Republic Falls Just Short Of Conscription Goals
Tatarstan's military commissioner's office announced on 28 December that 97 percent of the planned number of recruits were enlisted in the fall of 2001. Some 10 percent of all males of conscription age are reportedly exempted from army service due to health reasons or for university studies. Thirteen cases of draft-dodging were considered by the republic's military court during the year.
Compiled by Iskender Nurmi
DAILY REVIEW FROM BASHKORTOSTANPresident Rakhimov Says Ethnic, Religious Relations Strong
In his New Year's address, Bashkortostan President Murtaza Rakhimov said that "today Bashkortostan is a modern democratic state within the Russian Federation, maintaining optimal relations with federal bodies." He asserted that "the inter-ethnic and inter-faith stability firmly took [hold] in Bashkortostan."
"Unfortunately," he added, "the past year involved tragedies on a global scale, linked to international terrorism, war, and natural disasters."
Concerning 2002, Rakhimov outlined the coming national census as "an event of enormous importance" that will be used for developing the scientific foundation of economic and social policy and a "positive development for Bashkortostan and Russia."
Kumertau Plant Presents New, State-Financed Helicopter
Bashkortostan's Kumertau Aviation Plant presented the latest model of its high-tech, multi-functional K-226-50 helicopter on 28 December. Earlier this year, the plant received a 75 million ruble ($2.5 million), three-year loan from the republican budget to finish construction of this six-passenger machine, which is propelled by two American-made Alison engines. The company hopes that in 2002, the helicopter passes certification flights and receives a license for serial production.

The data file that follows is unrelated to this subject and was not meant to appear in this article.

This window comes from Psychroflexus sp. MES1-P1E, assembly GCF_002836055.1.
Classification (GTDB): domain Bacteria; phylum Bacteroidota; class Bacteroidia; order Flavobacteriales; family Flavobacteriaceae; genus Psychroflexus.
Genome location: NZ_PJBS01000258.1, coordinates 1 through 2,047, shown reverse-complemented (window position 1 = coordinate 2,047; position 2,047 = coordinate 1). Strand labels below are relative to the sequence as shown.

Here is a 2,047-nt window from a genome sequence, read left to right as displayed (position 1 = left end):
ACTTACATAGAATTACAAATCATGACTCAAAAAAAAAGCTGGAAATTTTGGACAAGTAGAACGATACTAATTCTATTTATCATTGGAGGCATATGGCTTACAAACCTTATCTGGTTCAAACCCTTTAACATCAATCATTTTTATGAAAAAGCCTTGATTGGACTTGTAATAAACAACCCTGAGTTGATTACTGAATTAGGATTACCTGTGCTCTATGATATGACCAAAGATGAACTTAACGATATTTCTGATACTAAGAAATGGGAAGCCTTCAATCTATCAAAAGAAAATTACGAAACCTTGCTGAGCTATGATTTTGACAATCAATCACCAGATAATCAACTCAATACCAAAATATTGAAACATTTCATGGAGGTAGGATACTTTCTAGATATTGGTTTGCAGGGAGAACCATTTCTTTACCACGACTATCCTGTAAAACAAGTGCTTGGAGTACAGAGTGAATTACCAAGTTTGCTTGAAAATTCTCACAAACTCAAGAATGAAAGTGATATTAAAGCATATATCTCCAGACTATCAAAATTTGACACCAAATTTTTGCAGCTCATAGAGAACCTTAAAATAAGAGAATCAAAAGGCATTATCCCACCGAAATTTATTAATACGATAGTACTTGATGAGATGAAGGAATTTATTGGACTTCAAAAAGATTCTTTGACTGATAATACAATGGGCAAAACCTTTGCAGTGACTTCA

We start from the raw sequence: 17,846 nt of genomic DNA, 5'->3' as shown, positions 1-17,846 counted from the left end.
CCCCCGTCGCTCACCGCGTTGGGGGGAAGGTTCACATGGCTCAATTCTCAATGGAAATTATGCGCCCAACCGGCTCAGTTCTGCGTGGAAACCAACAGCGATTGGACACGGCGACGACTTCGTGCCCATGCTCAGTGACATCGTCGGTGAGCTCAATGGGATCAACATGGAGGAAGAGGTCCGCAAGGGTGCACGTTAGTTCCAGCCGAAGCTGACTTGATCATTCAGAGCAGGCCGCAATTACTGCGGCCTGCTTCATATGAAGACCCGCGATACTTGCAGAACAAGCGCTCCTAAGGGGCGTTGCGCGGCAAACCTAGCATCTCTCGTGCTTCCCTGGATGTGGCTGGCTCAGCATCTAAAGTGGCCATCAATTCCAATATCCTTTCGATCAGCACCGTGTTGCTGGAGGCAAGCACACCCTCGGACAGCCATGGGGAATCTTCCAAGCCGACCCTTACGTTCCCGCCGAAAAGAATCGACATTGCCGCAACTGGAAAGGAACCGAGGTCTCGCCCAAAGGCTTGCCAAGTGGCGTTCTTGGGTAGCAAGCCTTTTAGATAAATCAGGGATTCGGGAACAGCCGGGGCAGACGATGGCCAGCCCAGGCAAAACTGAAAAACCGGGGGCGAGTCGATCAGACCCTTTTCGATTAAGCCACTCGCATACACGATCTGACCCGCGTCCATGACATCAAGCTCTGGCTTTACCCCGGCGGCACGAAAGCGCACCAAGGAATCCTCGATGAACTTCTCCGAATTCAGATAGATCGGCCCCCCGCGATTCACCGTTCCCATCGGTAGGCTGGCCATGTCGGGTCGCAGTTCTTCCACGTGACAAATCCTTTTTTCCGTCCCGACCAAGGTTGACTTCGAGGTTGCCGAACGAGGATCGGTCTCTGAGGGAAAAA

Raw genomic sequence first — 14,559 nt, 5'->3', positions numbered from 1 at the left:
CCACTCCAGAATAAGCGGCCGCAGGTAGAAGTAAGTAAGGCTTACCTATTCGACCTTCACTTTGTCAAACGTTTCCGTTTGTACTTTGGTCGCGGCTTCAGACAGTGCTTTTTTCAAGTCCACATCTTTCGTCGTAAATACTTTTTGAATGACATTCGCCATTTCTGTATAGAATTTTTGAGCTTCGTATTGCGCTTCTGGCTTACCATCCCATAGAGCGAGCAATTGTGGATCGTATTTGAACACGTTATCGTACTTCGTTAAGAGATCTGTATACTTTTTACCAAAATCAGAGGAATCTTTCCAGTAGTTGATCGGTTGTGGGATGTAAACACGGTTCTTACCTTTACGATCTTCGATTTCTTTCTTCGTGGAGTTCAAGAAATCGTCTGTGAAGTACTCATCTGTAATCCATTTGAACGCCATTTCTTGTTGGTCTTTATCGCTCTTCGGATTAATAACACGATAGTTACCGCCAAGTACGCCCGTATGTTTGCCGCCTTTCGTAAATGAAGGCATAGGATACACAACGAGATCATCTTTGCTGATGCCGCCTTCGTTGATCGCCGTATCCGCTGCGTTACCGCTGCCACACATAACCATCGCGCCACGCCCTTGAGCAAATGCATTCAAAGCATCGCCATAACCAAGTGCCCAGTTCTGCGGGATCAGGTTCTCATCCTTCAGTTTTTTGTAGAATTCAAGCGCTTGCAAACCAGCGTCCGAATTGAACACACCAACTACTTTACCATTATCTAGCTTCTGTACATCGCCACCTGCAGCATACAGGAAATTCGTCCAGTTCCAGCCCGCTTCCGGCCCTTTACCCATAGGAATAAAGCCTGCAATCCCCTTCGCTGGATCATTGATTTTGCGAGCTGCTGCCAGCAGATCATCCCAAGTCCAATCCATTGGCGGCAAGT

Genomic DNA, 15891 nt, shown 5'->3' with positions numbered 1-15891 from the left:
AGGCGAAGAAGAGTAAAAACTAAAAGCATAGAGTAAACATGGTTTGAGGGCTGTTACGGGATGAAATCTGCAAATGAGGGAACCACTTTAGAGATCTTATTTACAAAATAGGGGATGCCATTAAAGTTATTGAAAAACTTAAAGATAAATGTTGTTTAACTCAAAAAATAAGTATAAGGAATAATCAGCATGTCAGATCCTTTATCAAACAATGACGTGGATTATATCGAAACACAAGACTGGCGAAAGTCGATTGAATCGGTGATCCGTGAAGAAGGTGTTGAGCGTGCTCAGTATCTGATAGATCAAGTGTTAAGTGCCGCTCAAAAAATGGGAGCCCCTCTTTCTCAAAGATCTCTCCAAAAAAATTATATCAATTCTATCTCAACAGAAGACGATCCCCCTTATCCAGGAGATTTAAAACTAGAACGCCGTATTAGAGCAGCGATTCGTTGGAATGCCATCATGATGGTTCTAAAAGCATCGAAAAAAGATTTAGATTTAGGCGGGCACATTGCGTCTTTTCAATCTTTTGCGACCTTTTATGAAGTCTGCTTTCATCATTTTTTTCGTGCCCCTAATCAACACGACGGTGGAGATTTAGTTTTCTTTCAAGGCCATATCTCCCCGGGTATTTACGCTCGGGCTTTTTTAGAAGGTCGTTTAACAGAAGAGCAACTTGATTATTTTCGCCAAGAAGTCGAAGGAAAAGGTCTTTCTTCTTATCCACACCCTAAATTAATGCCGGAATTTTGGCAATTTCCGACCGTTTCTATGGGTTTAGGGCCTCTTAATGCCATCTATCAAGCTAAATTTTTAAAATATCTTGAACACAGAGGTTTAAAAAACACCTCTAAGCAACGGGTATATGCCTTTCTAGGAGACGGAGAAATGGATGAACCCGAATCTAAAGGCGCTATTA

Bashkirenergo Manager Says Staffing A Major Problem
The chief engineer of Bashkirenergo, Azat Salikhov claimed on 27 December that his company has been working on ways to reduce energy costs, but faces staffing problems due to what he characterizes as low salaries. He noted that Bashkirenergo employees were previously among the highest-paid workers in Bashkortostan.
Collective Farms Slow To Repay Energy Debt...
Although collective farms in Bashkortostan have been repaying their debts to utility Bashkirenergo, the power and heat producer claims it is still owed over 1 billion rubles (over $30 million), Bashinform reported on 29 December. By the end of 2002, farms are expected to pay off some 200 million rubles ($6.7 million) of that debt, or roughly one-fifth.
...While Private Farms Increase Output
Bashkortostan's Agricultural Ministry reported on 29 December that private farms' output grew by 19 percent in the past decade, while the private sector's share in agriculture increased from 33 to 50 percent. Some 96 percent of potatoes, 80 percent of vegetables, 67 percent of meat, and 51 percent of milk produced in the republic is produced by private farms, the ministry said.
Compiled by Iskender Nurmi